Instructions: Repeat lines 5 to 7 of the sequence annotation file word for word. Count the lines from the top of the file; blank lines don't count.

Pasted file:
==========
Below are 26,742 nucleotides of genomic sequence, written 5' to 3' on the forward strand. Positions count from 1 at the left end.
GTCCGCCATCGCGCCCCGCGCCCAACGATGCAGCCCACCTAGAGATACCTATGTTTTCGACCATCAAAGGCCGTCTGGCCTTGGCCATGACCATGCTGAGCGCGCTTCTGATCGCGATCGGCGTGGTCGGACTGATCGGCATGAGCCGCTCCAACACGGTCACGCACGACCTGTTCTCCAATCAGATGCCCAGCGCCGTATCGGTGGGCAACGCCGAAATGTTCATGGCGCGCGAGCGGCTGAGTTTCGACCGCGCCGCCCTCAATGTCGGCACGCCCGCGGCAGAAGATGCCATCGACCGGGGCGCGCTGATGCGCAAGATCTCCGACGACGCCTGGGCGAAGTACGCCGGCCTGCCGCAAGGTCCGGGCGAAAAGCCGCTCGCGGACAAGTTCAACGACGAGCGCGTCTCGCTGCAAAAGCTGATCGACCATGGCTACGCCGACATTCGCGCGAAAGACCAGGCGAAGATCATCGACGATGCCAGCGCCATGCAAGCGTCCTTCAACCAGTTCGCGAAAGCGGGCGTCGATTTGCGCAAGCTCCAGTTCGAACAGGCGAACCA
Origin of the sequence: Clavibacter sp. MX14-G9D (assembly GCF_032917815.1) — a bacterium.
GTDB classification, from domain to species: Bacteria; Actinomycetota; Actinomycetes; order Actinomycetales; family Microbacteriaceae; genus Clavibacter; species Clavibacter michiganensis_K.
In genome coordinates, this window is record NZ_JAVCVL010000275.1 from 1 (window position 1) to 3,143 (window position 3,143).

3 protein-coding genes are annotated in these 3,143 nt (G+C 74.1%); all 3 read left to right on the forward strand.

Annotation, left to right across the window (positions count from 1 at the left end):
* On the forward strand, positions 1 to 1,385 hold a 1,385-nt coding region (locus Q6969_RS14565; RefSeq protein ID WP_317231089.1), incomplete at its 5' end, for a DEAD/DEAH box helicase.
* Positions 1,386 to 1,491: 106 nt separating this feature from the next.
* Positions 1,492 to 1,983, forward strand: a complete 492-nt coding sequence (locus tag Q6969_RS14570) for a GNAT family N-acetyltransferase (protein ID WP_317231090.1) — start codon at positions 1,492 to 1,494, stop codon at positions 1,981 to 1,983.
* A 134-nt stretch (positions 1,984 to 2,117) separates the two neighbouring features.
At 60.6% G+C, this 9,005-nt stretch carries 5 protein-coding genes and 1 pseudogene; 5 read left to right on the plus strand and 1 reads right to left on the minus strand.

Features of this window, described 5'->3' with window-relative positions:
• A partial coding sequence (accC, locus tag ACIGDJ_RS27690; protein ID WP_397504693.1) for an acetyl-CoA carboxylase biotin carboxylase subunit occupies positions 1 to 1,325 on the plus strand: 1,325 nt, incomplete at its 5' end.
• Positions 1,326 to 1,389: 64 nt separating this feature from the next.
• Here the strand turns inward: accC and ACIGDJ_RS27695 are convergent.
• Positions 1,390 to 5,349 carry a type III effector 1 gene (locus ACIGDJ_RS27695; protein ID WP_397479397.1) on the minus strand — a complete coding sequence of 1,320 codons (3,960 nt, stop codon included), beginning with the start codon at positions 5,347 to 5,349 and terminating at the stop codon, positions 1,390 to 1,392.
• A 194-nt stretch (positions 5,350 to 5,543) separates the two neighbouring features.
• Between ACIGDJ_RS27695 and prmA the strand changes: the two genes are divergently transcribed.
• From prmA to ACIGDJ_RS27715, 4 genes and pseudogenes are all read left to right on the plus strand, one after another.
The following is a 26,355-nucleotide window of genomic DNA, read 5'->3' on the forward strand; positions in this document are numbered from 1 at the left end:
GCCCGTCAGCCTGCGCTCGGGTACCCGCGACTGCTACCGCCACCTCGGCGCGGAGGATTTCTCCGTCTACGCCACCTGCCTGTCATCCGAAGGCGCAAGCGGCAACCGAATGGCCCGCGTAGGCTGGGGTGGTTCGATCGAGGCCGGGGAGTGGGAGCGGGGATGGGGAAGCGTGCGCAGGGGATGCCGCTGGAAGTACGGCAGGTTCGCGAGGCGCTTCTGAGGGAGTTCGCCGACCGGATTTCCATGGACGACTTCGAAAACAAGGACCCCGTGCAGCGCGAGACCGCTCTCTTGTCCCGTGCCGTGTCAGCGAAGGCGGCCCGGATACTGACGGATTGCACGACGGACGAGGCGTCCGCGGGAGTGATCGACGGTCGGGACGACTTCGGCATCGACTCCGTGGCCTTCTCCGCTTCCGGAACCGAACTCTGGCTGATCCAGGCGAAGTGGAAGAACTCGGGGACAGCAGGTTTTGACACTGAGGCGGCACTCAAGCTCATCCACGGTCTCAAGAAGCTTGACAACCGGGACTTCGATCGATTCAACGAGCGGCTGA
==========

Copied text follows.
In genome coordinates, this window is record NZ_JAVCVL010000275.1 from 1 (window position 1) to 3,143 (window position 3,143).

3 protein-coding genes are annotated in these 3,143 nt (G+C 74.1%); all 3 read left to right on the forward strand.

Annotation, left to right across the window (positions count from 1 at the left end):